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I’m dying to see James Marsh’s new film Project Nim, not only because he directed one of my favourite documentaries of recent years (Man on Wire), but because it’s about the question of whether or not human beings have a unique ability to communicate with language.

Marsh documents the attempt by Herb Terrance, a psychology professor at Columbia University in New York, to discover whether chimpanzees can learn a human language.

Mick Brown explains:

Terrace’s idea was to give rise to one of the most idiosyncratic scientific experiments of the era, to take a newborn chimpanzee and raise it as if it were a human being, while teaching it to communicate using American Sign Language (ASL). For a period in the 1970s Terrace’s chimpanzee, named Nim, became a celebrity, featuring in newspapers and magazines and appearing on television chat shows – the tribune, as a New York magazine cover story had it, of a ‘scientific revolution with religious consequences that occurs once every few hundred years’.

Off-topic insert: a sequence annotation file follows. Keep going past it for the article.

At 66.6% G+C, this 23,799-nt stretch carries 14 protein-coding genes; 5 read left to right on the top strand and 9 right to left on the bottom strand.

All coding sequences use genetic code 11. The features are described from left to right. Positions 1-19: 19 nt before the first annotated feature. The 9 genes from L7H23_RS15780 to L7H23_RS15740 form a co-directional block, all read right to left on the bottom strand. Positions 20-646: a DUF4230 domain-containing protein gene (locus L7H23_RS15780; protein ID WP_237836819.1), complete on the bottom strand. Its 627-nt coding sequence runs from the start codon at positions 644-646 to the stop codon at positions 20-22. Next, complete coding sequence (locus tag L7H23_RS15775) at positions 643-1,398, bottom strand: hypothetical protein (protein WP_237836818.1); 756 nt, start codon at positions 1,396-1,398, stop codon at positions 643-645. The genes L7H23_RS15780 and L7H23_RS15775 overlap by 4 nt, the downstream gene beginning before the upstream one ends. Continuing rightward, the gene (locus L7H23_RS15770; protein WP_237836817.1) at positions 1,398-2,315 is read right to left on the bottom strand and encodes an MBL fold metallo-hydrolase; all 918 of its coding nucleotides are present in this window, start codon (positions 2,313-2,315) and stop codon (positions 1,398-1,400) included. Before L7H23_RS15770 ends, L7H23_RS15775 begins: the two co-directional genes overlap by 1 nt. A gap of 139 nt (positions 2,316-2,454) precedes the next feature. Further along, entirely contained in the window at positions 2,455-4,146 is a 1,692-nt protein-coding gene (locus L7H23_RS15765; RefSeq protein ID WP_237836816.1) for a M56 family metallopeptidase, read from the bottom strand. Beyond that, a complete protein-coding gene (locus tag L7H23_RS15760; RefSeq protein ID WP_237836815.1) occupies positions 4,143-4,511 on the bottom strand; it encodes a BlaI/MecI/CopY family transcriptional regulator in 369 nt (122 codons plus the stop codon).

Herb Terrace was not the first person to hit on the idea of communicating with an ape through sign language. In 1661 Samuel Pepys described in his diaries encountering ‘a great baboon’ brought from ‘Guiny’ that was ‘so much like a man in most things… I do believe that it already understands much English, and I am of the mind it might be taught to speak or make signs.’ In the 1960s a husband and wife team, Allen and Beatrix Gardner, had raised a chimp named Washoe, claiming to have taught it more than 300 signs.

Terrace’s own experiment was forged in a spirit of heated debate about language and behaviour that was raging through academia in the 1960s and 70s. A disciple of the behaviourist BF Skinner, Terrace wanted to disprove the theory of Skinner’s great rival, the linguist Noam Chomsky, that humans are uniquely ‘hard-wired’ to develop language. Even the choice of his chimp’s name, Nim Chimpsky, was designed to cock a snook at Chomsky.